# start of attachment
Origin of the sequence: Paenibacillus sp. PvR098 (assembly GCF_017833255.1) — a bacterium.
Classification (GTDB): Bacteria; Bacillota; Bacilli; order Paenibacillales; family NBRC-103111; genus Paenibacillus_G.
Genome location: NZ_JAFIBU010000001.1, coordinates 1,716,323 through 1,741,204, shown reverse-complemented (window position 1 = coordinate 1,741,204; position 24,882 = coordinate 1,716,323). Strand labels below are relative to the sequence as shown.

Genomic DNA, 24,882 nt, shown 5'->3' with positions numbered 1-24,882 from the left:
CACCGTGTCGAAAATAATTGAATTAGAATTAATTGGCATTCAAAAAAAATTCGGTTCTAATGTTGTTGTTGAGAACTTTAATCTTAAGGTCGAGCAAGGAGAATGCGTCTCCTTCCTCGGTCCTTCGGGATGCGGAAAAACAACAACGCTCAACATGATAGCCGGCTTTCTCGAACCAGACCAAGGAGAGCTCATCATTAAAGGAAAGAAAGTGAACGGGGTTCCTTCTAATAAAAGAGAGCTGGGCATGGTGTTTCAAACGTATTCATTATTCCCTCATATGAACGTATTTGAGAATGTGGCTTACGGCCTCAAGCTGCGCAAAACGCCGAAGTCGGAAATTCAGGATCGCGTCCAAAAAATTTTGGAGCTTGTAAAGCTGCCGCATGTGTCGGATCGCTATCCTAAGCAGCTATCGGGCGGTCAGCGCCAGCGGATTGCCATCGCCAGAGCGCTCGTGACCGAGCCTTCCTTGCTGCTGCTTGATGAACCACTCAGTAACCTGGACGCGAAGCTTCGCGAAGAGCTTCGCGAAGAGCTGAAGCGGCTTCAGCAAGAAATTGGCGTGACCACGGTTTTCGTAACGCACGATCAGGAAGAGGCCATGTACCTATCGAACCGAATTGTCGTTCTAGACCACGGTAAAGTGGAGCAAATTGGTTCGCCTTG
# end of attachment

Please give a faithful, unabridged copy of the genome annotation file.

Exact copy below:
Origin of the sequence: Paenibacillus sp. PvR098 (assembly GCF_017833255.1) — a bacterium.
Classification (GTDB): Bacteria; Bacillota; Bacilli; order Paenibacillales; family NBRC-103111; genus Paenibacillus_G.
Genome location: NZ_JAFIBU010000001.1, coordinates 1,716,323 through 1,741,204, shown reverse-complemented (window position 1 = coordinate 1,741,204; position 24,882 = coordinate 1,716,323). Strand labels below are relative to the sequence as shown.

Genomic DNA, 24,882 nt, shown 5'->3' with positions numbered 1-24,882 from the left:
CACCGTGTCGAAAATAATTGAATTAGAATTAATTGGCATTCAAAAAAAATTCGGTTCTAATGTTGTTGTTGAGAACTTTAATCTTAAGGTCGAGCAAGGAGAATGCGTCTCCTTCCTCGGTCCTTCGGGATGCGGAAAAACAACAACGCTCAACATGATAGCCGGCTTTCTCGAACCAGACCAAGGAGAGCTCATCATTAAAGGAAAGAAAGTGAACGGGGTTCCTTCTAATAAAAGAGAGCTGGGCATGGTGTTTCAAACGTATTCATTATTCCCTCATATGAACGTATTTGAGAATGTGGCTTACGGCCTCAAGCTGCGCAAAACGCCGAAGTCGGAAATTCAGGATCGCGTCCAAAAAATTTTGGAGCTTGTAAAGCTGCCGCATGTGTCGGATCGCTATCCTAAGCAGCTATCGGGCGGTCAGCGCCAGCGGATTGCCATCGCCAGAGCGCTCGTGACCGAGCCTTCCTTGCTGCTGCTTGATGAACCACTCAGTAACCTGGACGCGAAGCTTCGCGAAGAGCTTCGCGAAGAGCTGAAGCGGCTTCAGCAAGAAATTGGCGTGACCACGGTTTTCGTAACGCACGATCAGGAAGAGGCCATGTACCTATCGAACCGAATTGTCGTTCTAGACCACGGTAAAGTGGAGCAAATTGGTTCGCCTTG